The National Environmental Justice Advisory Council (NEJAC) had its bi-yearly face-to-face meeting in Arlington, VA this past July. Meeting at the EPA Potomac Yard Conference Center on July 24 & 25, the conference was a public forum where council members as well as other experts and community leaders brought up pressing environmental justice (EJ) issues for review by the council. In addition, workgroups within the council and even the EPA presented reports on their activities involving EJ issues.
NEJAC takes on issues that really matter to environmental justice communities. One of the issues discussed during the meeting was the use of computer softwares for EJ screening. This entails the use of computer programs to aid in the determination of what areas need help. However, it was made clear from the proponents of this technology that it would not present clear-cut distinctions between what was considered an “EJ community “ and what was not. The effectiveness of these softwares to analyze the EJ burden within a community is still questionable at best because EJ factors are examined individually and independently of each other. This means that the cumulative effect of multiple exposures is not acknowledged. For this reason, the picture they create is still not representative of the real EJ burden of a particular community.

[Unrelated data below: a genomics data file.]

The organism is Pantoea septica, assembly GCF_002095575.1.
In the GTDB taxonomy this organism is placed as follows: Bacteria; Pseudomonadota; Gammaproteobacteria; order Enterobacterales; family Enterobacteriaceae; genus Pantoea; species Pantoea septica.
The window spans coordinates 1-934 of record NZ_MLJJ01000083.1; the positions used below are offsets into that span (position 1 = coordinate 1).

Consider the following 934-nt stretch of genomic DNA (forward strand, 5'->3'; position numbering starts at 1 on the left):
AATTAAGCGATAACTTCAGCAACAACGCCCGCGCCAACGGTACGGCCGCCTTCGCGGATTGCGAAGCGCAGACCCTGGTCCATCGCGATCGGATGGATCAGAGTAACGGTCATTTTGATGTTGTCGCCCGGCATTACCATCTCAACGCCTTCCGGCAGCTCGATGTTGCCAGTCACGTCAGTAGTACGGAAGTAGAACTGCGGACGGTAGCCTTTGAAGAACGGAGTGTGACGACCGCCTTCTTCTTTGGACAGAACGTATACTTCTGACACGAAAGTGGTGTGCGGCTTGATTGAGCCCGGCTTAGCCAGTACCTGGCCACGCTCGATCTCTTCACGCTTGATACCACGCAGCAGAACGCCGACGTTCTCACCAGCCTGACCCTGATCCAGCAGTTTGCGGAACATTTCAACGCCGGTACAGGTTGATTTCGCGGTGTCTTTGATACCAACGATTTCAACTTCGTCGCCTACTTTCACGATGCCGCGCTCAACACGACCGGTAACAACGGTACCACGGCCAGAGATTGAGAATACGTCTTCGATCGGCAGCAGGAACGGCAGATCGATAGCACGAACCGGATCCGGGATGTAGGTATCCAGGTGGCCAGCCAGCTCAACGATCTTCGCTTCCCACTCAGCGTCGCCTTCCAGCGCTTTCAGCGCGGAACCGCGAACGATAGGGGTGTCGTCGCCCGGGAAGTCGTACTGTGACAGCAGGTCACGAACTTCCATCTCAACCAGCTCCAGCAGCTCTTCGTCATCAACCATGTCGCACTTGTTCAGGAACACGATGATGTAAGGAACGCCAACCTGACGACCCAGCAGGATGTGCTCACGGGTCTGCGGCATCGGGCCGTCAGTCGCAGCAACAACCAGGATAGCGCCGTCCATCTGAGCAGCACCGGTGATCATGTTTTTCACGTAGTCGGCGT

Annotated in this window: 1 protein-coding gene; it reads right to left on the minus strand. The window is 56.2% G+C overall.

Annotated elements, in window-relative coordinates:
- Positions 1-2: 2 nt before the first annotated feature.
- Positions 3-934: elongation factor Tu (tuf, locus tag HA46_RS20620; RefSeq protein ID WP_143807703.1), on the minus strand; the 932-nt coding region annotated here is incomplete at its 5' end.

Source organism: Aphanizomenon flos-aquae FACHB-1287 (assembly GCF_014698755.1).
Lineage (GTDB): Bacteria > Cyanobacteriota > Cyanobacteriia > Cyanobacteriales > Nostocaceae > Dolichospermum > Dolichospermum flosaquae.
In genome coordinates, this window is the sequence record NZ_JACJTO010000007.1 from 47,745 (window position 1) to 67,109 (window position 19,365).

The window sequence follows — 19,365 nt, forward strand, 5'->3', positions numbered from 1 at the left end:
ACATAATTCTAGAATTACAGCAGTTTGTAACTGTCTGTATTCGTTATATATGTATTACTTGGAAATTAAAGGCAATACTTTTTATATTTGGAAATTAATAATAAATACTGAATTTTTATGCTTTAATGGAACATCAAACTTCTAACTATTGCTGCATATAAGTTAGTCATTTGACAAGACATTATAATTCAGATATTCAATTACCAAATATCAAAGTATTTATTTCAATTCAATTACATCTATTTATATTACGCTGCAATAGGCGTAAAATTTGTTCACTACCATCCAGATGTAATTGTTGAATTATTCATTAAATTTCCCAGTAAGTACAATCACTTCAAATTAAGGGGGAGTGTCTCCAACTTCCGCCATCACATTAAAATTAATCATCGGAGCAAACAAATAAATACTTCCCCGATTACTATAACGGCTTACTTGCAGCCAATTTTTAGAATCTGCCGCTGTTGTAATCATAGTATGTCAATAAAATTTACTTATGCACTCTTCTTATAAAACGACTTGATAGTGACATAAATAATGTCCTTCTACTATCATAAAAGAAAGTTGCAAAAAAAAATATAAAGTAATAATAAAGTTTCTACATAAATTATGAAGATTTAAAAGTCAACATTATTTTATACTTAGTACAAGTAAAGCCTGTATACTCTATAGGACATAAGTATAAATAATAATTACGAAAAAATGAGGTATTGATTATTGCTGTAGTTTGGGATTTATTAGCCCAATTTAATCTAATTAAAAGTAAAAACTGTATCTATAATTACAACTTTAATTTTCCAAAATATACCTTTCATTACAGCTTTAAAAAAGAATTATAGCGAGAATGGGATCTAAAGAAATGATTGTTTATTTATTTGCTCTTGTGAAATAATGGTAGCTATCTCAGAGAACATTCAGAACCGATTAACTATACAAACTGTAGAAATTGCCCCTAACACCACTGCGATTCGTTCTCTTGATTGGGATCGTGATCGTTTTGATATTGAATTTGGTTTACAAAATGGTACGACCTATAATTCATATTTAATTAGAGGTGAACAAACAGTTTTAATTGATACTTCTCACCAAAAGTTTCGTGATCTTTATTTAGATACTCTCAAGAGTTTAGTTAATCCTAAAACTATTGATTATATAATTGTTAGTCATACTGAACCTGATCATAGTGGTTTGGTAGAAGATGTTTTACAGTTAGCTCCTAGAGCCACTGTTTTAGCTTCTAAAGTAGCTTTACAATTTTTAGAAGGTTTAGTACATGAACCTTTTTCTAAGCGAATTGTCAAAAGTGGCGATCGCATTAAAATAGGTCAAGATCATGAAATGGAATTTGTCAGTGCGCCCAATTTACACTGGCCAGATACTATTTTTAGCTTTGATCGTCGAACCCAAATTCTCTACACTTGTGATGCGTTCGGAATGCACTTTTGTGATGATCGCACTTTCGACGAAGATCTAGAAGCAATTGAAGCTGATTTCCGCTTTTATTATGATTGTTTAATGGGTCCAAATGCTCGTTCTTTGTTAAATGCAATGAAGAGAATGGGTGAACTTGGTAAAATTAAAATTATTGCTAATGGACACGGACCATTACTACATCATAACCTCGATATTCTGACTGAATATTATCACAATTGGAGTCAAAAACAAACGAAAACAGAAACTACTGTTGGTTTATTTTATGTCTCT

Another pressing issue brought up to the NEJAC was the safety of nail salon workers. Many nail salon workers are immigrants who have limited English proficiency and earn small salaries. These workers are exposed to the chemicals in hair and nail products, 89% of which are have not been tested to assess their health effects. In addition to this, several products that claim to be formaldehyde-free or phthalate-free contain significant quantities of these chemicals. The NEJAC was asked to urge the EPA to address this issue in some way in the near future.
A major highlight of the Meeting was a report on EPA’s stance on fracking as an EJ issue. EPA emphasized their stance on exploiting the country’s natural gas reserves responsibly, which is rhetoric and not real action. The presentation explained that fracking wells that do not use diesel fuels as their injection fluids are exempt from regulation under the Safe Drinking Water Act (SDWA), but did little to justify this exclusion . Furthermore, the EPA representative in charge of giving the report seemed not knowledgeable on the subject and ill equipped to deal with questions because she answered most of them vaguely and by referring those who asked the questions to other people within the EPA.
All in all, that the NEJAC meeting handled topics of great importance to the EJ communities around the US is undisputed. Whether the EPA listens to what the council has t say is still up in the air.
Copies of the documents made available at the meeting can be obtained at http://www.epa.gov/environmentaljustice/nejac/
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